By  on September 21, 2007

WASHINGTON — The Bush administration has responded to charges that the U.S. tariff schedule has a gender bias by claiming the issue has no place in the judicial system.

Nine months after Totes-Isotoner Corp. charged that it is discriminatory to apply different tariff rates to imports of women's gloves versus those of men's, the Bush administration filed a motion to dismiss the case late Tuesday.

The lawsuit is being used as a test case and will determine if a slate of similar actions representing 51 plaintiffs, from Nordstrom and Prada to Tommy Hilfiger and Target, will go forward, said Michael Cone, a Neville Peterson attorney working on the case for Totes-Isotoner. The administration argued the courts have no say over the matter since trade policy is the Constitutional responsibility of the legislative and executive branches.

"Judicial intervention could undermine policies, strategies and negotiations of the United States in reaching international trade agreements, potentially causing embarrassment from multifarious pronouncements upon trade matters, expressing a lack of respect for Congress and the President and the need to adhere to the political decisions made," argued the motion submitted by Assistant Attorney General Peter Keisler.

The motion, which said variability in the duties were, in part, the result of complex multinational trade negotiations, also challenged the company's standing to bring the case.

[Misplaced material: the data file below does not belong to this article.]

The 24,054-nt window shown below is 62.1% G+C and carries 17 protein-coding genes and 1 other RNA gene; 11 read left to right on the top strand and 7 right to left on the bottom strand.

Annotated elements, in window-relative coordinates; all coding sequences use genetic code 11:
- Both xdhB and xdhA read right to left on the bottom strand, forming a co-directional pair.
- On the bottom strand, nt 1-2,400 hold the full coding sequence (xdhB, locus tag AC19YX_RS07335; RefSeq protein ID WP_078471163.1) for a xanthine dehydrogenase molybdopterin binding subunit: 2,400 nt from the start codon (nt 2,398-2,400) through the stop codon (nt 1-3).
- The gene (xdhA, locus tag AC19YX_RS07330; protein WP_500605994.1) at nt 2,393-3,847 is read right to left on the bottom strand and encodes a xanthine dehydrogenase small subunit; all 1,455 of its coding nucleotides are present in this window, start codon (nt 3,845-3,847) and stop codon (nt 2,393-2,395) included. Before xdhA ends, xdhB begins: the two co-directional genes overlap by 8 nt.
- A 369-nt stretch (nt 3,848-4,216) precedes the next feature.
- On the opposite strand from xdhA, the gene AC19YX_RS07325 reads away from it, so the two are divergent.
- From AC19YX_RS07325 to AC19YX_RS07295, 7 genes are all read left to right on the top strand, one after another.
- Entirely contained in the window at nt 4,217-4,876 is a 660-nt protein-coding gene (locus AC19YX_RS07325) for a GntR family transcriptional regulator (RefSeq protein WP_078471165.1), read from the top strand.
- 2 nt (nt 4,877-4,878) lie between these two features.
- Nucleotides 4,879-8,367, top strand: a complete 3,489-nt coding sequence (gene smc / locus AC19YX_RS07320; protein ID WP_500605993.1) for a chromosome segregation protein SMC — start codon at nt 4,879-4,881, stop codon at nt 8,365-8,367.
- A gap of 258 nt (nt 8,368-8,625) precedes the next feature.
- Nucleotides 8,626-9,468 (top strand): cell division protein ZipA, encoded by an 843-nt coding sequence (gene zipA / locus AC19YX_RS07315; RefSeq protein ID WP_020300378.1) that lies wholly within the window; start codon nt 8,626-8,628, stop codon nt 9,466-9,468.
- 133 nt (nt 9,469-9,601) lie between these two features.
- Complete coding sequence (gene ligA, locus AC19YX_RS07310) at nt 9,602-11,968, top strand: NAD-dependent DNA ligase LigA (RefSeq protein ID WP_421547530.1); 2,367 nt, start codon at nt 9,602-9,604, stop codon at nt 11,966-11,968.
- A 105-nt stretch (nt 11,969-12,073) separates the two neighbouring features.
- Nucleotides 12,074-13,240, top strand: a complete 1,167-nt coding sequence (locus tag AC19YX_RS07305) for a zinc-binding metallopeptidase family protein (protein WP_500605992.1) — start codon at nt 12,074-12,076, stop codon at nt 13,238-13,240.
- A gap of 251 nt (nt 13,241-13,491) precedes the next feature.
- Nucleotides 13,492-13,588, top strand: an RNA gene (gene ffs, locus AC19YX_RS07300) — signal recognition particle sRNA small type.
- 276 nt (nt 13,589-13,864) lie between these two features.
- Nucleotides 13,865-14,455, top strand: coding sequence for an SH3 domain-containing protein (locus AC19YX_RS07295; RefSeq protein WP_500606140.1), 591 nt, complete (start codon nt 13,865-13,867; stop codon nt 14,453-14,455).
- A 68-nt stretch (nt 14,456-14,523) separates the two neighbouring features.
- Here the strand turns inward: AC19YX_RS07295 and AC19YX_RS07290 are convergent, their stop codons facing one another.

Cone said the company will continue the fight.

"Even though the Constitution does delegate the powers to engage in international commerce to the political branches...they can't behave in ways that violate other areas of the Constitution," said Cone. "The Constitution doesn't get thrown out because we're talking to other countries."

The motion, which was filed in the New York-based U.S. Court of International Trade, marks the end of the opening salvo and Totes-Isotoner is scheduled to rebut on Oct. 24, said Cone, who provided WWD with a copy of the government's motion.

The government has the chance to reply again and oral arguments could be held this year. Once a decision is rendered, it could be appealed and eventually find its way to the U.S. Supreme Court. Should Totes-Isotoner win, the Court of International Trade would then consider the merits of the case.

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